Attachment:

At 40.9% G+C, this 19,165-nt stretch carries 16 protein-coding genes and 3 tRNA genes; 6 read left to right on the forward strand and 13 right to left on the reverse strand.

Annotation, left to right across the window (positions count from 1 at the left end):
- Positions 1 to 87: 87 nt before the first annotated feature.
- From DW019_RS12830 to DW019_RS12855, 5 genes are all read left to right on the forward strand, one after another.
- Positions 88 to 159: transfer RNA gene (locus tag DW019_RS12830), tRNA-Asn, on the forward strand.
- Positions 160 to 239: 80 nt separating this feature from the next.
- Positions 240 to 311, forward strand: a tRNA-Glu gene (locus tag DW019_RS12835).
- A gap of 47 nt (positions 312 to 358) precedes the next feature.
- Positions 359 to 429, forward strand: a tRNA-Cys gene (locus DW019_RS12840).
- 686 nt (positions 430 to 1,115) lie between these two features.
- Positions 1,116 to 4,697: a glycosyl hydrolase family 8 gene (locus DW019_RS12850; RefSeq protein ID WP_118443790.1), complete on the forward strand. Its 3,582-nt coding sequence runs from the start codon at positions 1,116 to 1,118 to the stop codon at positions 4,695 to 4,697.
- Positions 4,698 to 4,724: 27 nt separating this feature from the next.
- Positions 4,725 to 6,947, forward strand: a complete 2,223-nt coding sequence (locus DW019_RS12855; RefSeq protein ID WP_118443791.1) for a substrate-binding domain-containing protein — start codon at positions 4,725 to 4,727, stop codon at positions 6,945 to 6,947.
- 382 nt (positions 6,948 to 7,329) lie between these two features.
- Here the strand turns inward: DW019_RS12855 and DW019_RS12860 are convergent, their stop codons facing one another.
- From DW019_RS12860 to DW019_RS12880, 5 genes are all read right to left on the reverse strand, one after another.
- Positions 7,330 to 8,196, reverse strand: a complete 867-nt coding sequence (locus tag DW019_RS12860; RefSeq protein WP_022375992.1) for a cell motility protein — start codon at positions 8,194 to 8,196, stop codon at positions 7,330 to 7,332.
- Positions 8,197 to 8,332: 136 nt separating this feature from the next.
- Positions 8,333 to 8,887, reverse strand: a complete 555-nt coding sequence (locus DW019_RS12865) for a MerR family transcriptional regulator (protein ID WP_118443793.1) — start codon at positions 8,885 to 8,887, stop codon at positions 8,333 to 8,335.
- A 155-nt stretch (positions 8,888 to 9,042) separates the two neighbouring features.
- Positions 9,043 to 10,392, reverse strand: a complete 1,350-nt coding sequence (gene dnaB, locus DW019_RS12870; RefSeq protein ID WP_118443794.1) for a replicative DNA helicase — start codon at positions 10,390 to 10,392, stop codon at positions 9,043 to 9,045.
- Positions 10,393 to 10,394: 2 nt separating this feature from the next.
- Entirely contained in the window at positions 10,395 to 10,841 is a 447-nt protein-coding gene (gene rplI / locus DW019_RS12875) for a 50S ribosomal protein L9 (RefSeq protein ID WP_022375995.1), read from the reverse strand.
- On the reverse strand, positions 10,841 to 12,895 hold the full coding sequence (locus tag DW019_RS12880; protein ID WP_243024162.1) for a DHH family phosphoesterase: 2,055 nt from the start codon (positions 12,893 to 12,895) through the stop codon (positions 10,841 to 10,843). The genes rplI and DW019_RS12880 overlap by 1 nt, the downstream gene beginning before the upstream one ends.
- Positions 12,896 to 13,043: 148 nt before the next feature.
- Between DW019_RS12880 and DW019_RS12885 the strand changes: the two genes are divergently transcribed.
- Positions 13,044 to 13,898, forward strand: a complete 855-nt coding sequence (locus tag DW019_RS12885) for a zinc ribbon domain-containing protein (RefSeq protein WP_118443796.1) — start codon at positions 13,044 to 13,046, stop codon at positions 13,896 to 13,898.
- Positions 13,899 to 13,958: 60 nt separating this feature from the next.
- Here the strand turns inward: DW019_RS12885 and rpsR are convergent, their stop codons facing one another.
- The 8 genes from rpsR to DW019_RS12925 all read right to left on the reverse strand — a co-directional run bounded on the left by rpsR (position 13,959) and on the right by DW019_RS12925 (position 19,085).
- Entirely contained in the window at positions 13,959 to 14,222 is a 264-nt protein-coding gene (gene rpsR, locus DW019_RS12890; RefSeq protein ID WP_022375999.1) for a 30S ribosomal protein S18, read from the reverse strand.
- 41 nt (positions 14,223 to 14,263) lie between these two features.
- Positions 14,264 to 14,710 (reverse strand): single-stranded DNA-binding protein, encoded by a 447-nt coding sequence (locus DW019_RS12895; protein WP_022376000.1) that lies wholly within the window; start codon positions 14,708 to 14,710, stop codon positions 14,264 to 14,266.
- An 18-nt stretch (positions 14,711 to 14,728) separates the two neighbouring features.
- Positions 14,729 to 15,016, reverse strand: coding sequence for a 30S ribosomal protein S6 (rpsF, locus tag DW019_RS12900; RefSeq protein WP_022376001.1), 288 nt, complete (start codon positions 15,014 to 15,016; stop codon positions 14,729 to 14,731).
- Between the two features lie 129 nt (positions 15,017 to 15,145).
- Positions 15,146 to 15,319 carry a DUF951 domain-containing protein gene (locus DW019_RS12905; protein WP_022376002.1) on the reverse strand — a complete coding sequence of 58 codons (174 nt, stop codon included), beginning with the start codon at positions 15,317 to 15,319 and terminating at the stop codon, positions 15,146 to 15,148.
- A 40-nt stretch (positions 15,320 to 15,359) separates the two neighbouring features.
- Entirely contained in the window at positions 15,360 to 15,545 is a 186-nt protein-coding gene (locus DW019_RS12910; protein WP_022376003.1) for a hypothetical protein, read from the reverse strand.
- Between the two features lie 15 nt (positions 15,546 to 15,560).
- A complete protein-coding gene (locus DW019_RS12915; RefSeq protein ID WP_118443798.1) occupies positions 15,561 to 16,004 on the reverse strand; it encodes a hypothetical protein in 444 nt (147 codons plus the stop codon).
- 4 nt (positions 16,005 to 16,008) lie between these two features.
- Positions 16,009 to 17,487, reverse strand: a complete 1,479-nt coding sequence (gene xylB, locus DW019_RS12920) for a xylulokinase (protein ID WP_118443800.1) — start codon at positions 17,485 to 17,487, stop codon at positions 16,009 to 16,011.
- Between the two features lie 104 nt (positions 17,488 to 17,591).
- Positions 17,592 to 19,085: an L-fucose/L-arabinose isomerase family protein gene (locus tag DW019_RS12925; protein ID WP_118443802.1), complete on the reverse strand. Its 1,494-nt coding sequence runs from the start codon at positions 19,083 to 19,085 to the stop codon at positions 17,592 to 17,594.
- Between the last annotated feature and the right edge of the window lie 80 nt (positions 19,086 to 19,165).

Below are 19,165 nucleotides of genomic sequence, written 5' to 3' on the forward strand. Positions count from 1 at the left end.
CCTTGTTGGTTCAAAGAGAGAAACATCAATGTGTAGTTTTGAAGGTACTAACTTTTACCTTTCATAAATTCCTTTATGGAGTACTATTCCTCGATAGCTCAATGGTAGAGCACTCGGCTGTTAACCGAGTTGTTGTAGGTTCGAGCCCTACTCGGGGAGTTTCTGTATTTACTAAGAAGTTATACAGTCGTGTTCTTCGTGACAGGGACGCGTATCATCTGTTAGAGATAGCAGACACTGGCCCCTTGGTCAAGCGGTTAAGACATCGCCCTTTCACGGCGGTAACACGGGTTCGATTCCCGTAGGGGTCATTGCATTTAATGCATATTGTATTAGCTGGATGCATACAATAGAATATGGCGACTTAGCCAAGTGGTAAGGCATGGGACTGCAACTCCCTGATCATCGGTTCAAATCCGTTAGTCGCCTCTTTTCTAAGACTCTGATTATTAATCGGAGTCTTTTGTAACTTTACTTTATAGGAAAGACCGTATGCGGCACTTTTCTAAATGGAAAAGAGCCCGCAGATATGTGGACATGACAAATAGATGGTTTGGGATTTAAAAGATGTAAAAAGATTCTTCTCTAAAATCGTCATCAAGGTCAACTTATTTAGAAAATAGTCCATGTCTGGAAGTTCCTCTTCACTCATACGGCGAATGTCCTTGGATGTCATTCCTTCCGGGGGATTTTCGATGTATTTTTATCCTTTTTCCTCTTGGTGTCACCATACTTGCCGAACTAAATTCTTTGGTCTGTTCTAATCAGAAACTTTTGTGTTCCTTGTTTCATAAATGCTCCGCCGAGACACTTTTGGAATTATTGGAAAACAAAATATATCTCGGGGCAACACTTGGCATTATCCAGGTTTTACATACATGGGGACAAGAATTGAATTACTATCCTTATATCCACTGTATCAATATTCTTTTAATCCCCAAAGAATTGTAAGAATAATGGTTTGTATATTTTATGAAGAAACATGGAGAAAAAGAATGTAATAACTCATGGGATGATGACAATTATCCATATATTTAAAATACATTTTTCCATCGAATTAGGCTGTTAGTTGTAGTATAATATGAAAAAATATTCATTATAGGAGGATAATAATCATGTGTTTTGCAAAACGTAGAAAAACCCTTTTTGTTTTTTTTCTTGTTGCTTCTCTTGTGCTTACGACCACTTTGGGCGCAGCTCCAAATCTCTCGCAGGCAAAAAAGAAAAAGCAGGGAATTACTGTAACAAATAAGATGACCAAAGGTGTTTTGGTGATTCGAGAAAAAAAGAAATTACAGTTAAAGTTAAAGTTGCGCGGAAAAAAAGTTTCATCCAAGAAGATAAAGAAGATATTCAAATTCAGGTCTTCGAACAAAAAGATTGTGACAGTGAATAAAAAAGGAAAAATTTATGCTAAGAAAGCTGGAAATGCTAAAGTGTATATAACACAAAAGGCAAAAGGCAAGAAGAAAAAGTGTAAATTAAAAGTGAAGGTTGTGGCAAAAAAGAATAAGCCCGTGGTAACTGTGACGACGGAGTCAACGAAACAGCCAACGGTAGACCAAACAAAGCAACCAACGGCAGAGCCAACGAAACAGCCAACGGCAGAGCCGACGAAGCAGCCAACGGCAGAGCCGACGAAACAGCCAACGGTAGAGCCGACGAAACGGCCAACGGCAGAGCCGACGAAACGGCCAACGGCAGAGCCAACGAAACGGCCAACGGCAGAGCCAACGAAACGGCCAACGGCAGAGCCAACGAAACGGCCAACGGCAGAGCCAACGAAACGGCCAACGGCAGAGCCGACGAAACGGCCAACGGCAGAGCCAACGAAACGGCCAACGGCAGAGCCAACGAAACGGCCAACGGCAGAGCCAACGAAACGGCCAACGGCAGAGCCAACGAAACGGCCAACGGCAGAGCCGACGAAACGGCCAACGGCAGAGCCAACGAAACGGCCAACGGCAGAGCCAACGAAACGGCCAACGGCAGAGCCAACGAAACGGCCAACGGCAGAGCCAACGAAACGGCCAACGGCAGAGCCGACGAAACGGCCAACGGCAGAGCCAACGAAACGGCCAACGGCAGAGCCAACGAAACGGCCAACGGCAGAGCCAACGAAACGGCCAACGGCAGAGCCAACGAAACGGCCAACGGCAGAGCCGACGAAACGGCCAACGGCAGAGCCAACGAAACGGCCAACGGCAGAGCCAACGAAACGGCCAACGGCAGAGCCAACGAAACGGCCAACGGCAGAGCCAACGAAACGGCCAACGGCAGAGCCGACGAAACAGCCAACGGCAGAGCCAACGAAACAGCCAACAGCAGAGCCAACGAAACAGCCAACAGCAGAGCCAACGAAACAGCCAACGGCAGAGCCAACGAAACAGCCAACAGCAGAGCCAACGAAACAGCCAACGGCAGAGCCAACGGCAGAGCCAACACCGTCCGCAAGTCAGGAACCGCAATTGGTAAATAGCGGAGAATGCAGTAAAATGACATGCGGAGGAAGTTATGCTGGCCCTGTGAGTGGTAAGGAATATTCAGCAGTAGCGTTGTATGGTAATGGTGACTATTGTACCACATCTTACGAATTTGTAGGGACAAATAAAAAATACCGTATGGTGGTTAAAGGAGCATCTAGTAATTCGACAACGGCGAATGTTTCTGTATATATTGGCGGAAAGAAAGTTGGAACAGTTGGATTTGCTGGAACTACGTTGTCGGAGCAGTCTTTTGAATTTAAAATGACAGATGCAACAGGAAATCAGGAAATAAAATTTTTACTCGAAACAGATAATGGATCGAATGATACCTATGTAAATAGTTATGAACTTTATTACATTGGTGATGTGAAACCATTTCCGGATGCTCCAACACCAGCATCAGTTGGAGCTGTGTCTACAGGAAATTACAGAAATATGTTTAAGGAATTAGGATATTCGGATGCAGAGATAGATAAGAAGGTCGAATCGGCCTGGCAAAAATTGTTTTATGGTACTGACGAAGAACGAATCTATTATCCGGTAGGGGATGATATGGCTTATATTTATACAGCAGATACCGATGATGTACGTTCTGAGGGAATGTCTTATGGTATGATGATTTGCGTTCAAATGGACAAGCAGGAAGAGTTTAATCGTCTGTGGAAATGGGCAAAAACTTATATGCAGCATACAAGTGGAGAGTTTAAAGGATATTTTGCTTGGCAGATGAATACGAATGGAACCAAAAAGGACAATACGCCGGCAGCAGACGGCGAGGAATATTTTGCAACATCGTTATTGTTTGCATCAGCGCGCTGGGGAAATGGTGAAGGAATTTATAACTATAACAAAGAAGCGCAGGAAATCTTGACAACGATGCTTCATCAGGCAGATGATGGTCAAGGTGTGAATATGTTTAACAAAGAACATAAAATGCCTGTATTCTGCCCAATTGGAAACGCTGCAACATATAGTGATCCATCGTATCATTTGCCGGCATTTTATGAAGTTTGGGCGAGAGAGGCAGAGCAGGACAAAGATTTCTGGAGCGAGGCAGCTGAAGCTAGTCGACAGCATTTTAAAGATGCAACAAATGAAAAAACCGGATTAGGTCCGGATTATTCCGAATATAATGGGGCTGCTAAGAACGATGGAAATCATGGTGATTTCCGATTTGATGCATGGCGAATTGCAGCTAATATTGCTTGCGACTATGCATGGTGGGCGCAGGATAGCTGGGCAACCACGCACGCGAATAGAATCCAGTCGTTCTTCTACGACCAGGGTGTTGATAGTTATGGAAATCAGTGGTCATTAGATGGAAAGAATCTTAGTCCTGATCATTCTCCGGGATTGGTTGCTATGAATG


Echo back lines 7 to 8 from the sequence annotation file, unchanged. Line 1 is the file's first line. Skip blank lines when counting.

- Positions 240 to 311, forward strand: a tRNA-Glu gene (locus tag DW019_RS12835).
- A gap of 47 nt (positions 312 to 358) precedes the next feature.